The man who almost knocked out Muhammad Ali has long been a national hero. South London lad Henry Cooper or "Our 'Enry" as he was affectionately known held the British, European and Commonwealth titles simultaneously at one point in his decorated career.
Cooper held those three titles towards the end of his boxing days but he will always be remembered for his exploits on a June night in Wembley in 1963. An up-and-coming boxer with a big talent and an ego to match came to London to fight Cooper. He went by the name of Cassius Clay. A crowd of 35,000 turned out to see one of the greatest fights in British boxing history.
With seconds to go in the fourth round Cooper hit Clay with his trademark left hook. A lethal weapon throughout his career, fans called it "Enry's Ammer" and the young American had no answer to it. The boxer who would become the greatest of all time was floored and it seemed Cooper would go on to finish him off. But never has the phrase, "saved by the bell", been so apt. Clay hit the canvas as the bell rang, regrouped and came back refreshed in the fifth to defeat Cooper, who was hamstrung by a weakness that would dog him throughout his career – his tendency to cut easily.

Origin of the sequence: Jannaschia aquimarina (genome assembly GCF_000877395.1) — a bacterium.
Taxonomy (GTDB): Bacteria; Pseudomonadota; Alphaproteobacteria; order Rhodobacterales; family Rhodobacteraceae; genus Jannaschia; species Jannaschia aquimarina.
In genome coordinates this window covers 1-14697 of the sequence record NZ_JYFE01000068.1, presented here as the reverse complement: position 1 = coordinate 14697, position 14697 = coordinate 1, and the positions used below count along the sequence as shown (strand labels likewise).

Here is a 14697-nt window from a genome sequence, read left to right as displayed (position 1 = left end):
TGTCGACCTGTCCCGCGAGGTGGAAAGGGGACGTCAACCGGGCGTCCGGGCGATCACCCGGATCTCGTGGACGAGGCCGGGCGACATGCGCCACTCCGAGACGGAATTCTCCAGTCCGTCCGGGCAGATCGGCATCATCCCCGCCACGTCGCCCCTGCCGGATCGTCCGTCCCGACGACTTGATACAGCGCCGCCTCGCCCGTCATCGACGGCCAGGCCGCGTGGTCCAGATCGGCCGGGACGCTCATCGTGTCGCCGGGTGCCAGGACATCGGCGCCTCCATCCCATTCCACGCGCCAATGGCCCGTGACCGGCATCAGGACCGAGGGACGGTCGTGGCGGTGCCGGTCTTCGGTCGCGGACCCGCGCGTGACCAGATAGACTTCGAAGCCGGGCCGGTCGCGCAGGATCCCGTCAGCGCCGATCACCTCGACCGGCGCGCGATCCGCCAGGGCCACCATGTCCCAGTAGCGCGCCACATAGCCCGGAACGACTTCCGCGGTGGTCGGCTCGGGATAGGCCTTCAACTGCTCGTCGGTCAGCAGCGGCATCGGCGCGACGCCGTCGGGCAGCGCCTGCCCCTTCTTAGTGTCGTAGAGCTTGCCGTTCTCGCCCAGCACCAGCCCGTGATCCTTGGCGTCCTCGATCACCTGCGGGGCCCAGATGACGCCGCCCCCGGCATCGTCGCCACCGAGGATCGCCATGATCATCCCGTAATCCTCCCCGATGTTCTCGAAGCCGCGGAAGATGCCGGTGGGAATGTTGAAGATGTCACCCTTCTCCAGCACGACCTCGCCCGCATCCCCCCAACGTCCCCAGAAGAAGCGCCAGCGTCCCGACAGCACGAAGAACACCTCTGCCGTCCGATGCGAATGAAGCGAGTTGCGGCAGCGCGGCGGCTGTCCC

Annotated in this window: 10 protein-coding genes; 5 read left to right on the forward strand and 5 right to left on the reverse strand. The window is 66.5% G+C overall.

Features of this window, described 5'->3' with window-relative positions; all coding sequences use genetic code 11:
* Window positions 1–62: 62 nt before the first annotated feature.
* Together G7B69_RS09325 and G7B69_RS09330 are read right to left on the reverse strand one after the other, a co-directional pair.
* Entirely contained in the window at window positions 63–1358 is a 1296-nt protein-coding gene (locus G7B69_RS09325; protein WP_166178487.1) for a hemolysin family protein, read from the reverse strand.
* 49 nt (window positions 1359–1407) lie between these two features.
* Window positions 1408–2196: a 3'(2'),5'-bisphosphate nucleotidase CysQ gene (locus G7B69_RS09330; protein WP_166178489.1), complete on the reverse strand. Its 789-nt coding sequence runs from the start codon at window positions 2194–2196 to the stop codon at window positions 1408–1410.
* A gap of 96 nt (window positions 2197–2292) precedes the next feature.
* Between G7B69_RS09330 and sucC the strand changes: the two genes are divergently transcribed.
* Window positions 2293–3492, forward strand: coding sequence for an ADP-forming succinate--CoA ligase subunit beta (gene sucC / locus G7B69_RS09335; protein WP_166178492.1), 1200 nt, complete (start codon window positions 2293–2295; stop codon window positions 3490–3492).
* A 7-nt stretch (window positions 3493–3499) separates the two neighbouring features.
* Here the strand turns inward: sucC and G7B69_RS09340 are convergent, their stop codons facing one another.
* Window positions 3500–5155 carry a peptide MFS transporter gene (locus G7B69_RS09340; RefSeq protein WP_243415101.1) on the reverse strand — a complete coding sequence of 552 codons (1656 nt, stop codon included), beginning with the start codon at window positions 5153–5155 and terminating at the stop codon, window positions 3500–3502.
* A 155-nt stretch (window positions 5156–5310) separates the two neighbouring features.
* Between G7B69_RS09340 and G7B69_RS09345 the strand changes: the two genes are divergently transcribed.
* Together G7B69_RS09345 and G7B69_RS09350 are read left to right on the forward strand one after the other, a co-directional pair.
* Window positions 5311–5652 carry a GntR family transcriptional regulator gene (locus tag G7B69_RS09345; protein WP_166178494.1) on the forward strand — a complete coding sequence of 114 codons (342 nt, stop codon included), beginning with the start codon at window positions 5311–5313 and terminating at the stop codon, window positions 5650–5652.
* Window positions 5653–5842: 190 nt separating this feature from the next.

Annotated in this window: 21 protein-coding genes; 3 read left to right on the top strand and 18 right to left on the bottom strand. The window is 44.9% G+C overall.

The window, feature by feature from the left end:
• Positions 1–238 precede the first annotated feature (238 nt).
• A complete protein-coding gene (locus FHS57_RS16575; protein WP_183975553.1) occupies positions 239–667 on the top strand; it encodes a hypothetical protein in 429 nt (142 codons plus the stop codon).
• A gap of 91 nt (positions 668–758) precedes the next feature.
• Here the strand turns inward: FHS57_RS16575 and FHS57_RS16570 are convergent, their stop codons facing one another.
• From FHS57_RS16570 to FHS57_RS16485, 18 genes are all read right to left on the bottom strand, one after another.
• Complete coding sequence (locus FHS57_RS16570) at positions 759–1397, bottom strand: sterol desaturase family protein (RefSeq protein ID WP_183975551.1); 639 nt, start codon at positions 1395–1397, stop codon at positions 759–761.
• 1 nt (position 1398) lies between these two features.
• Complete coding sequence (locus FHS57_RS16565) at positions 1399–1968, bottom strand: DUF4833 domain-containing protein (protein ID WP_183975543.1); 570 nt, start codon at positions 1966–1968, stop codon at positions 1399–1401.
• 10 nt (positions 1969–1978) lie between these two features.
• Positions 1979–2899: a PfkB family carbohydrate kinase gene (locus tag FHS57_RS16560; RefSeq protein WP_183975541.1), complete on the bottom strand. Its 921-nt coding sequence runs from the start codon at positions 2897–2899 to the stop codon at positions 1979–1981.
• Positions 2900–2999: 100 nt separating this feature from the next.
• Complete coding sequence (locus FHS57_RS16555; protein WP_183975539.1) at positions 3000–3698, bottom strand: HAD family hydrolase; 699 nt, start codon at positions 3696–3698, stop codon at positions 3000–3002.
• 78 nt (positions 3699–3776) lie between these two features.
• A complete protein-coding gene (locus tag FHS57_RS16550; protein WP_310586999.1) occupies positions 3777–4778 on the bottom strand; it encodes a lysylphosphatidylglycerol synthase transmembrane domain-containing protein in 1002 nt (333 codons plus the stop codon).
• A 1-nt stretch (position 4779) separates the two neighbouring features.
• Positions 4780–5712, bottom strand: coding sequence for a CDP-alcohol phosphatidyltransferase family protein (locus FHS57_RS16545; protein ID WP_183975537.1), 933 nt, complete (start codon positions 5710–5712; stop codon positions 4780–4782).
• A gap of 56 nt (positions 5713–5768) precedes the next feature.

Cooper was frustrated at what he saw as delaying tactics in Clay's corner but true to character held no grudge against Clay or his coach Angelo Dundee. He would go on to fight Clay again in 1966. His opponent's name had changed to Muhammad Ali but sadly for Cooper the result was the same. Cuts again forced a premature end to the bout in the sixth round with Cooper bleeding heavily.
A boxer from the age of just nine, Cooper represented Great Britain at the 1952 Olympic Games in Helsinki before turning pro. In his amateur days he won 73 of his 84 fights and went on to hold the British heavyweight title for a record stretch of ten years. Throughout his career he enjoyed a long-standing rivalry with Welshman Joe Erskine. Erskine won the first two bouts between the two fighters but after beating Brian London to win the British and Commonwealth titles he would get the better of Erskine in three title defences.
By today's standards Cooper would have been considered too small for a heavyweight and even at the time he was by no means a big fighter. His huge left hook helped overcome this along with his legendary bravery - many of Cooper's victories came after he had been knocked to the canvas. Since retirement in 1971 Cooper has kept in the public eye with numerous TV appearances and is still one of the country's most recognized and respected sporting figures.
You may be interested in our full range of Icons boxing memorabilia.